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The regional impact of a CO2 tax on gasoline demand: a spatial econometric approach

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Filippini M., Heimsch F.
Other publication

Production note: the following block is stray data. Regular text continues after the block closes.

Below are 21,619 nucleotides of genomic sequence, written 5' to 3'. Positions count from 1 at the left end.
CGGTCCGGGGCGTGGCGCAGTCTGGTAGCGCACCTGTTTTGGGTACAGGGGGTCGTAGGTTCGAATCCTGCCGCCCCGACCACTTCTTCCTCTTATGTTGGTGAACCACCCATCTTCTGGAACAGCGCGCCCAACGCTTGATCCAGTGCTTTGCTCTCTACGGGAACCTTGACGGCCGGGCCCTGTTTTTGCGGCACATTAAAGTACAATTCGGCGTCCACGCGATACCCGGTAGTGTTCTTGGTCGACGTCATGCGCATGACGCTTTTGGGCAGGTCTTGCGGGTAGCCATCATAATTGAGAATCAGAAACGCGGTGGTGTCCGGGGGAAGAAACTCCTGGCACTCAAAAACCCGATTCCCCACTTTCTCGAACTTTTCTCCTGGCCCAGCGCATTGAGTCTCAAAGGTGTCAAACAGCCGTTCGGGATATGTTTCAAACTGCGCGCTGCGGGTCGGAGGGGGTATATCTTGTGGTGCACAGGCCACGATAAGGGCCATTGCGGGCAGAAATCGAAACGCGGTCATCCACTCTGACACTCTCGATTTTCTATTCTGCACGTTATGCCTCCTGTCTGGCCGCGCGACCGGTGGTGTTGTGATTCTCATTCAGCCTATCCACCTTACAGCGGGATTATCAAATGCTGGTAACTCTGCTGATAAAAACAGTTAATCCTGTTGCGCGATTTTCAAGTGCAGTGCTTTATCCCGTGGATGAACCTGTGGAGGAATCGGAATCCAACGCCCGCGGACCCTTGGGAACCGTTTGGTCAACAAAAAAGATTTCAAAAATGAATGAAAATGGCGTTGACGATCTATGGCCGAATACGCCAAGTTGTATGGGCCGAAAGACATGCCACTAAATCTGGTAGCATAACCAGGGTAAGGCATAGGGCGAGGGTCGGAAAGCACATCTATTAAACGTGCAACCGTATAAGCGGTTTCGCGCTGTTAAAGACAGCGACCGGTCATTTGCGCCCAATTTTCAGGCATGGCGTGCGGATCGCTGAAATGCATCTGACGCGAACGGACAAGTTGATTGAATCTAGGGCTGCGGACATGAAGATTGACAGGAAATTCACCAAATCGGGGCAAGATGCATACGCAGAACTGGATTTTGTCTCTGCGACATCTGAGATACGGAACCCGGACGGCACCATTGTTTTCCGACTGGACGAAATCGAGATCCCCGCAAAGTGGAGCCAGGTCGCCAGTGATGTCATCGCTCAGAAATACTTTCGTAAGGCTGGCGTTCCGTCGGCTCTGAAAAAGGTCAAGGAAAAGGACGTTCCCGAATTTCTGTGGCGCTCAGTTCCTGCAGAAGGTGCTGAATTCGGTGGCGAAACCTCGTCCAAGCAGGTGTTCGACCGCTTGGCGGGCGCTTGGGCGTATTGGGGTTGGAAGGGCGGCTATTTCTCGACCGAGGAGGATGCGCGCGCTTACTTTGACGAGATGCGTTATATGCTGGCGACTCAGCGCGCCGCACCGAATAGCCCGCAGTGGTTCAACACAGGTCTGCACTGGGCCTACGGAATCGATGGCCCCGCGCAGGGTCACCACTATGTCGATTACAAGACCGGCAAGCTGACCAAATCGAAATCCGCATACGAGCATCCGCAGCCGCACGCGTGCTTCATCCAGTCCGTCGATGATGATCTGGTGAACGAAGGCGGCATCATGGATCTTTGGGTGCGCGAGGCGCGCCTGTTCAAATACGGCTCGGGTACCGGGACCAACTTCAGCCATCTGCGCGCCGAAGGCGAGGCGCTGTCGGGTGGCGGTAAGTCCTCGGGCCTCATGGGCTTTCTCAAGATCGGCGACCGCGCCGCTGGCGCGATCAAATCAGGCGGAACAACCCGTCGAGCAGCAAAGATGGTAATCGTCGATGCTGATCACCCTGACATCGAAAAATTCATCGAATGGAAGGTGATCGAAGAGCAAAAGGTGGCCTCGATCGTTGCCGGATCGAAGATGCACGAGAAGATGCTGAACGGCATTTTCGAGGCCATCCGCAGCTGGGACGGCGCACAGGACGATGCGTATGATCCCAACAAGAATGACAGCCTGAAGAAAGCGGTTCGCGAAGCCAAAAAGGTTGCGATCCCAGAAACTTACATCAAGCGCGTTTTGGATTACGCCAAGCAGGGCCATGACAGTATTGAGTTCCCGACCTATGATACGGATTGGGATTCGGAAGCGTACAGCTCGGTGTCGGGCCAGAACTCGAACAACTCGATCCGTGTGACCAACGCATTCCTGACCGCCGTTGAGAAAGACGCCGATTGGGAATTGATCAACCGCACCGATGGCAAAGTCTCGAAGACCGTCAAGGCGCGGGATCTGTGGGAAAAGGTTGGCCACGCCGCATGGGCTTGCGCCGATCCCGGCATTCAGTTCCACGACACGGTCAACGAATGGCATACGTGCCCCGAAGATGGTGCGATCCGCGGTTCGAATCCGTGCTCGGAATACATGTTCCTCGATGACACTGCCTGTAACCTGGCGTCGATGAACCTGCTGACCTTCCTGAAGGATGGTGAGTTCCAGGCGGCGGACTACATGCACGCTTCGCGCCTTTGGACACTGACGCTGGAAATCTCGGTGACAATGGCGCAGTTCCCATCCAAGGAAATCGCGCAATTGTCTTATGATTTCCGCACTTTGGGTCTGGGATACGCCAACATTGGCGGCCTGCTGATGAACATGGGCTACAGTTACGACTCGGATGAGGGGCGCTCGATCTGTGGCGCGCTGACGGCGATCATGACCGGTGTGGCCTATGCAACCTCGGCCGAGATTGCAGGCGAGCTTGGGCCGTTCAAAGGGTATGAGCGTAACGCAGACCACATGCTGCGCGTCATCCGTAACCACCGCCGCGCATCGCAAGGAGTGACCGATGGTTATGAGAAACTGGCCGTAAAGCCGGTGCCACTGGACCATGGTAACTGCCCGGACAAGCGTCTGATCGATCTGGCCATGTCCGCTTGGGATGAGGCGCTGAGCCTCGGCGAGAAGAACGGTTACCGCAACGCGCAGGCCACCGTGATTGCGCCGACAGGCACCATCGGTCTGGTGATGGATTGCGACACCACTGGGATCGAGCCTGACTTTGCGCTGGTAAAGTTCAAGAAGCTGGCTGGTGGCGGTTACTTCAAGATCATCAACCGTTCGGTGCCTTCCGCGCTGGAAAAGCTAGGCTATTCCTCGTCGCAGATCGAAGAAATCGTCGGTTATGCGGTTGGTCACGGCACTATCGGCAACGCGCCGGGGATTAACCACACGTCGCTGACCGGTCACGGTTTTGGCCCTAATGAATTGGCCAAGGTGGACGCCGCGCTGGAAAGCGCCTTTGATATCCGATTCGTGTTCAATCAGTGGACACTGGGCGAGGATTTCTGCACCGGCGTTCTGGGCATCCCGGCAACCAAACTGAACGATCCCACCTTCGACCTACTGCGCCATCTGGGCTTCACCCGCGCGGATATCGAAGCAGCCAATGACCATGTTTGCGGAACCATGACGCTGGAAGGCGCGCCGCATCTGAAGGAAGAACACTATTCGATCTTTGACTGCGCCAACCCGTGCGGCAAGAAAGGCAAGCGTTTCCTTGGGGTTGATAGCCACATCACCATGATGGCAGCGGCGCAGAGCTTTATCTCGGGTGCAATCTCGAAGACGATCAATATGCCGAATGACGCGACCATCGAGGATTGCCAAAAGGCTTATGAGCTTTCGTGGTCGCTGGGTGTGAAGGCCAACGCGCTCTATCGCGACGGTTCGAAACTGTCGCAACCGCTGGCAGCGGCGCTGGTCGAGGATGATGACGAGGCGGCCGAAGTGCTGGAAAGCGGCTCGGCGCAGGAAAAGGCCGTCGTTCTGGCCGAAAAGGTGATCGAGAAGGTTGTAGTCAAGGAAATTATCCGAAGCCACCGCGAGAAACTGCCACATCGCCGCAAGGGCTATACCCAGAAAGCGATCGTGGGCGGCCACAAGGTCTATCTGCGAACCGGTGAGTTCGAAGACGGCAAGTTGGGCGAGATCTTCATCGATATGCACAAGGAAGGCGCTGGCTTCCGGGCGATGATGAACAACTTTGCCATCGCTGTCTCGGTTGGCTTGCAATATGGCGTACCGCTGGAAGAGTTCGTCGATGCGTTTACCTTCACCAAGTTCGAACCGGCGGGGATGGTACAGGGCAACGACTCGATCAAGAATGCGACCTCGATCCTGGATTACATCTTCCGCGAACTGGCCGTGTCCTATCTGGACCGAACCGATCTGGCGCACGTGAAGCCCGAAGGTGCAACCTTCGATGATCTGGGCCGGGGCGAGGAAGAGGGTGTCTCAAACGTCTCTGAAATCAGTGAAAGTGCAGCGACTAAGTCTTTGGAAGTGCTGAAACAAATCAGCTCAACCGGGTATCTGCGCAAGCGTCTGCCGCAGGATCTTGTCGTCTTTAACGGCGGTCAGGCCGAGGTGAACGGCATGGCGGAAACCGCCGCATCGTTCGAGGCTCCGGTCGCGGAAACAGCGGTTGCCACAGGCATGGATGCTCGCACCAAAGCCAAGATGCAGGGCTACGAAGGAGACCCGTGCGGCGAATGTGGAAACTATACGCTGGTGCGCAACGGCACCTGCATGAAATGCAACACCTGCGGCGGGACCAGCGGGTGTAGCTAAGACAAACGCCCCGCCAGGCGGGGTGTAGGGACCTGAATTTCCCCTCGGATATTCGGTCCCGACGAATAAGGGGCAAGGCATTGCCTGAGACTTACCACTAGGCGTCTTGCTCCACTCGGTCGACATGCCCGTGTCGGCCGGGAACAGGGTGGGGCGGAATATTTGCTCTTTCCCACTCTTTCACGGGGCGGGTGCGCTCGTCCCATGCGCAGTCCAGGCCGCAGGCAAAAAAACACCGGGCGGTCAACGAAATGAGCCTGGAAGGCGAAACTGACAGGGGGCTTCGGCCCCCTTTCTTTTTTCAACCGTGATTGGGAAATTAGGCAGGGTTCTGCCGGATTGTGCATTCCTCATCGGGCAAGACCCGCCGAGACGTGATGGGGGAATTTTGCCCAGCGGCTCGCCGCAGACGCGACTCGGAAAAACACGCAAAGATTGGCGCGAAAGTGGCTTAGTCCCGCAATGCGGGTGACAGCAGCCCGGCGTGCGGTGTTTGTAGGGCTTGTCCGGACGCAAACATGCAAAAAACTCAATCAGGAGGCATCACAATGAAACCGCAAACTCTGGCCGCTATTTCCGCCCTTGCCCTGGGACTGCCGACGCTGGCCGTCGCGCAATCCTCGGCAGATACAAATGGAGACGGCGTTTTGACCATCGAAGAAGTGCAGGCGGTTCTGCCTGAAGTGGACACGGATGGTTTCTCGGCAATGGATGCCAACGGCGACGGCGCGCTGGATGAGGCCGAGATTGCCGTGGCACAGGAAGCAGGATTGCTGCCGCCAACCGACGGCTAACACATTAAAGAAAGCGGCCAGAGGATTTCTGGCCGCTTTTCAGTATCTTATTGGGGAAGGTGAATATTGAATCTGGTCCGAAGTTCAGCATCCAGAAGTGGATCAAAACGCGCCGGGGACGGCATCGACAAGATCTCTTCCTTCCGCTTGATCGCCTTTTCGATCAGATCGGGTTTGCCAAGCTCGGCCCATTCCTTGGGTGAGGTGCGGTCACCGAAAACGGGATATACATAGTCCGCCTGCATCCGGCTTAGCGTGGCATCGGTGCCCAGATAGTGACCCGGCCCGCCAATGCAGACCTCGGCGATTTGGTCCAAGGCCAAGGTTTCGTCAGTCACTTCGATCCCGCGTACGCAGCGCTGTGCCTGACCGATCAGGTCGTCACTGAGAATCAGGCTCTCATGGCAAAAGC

In order to mitigate climate change, several countries around the world have introduced or are planning a CO2 tax on energy consumption. The effectiveness of such a tax depends on the level of the short- and long-run price elasticity. Moreover, acceptance of a CO2 tax by a society depends on both the distributional effects of such a tax among households and its spatial effects among regions. In this paper, the regional impact of a hypothetical CO2 tax on gasoline consumption in Switzerland is analysed by estimating a demand function for gasoline using panel data from 547 Swiss municipalities from 2001 to 2008. Gasoline sales were collected from the five largest gasoline companies operating in Switzerland, covering about 60% of overall sales. Swiss municipalities are relatively small units, and car ownership and use in one municipality is thought to influence gasoline sales in the neighbouring ones. Accordingly, the method used in the model also accounts for spatial correlation in the consumption of gasoline. Overall, our spatial econometric analysis shows that the tax burden of a CO2 tax will be higher in rural areas than in urban areas.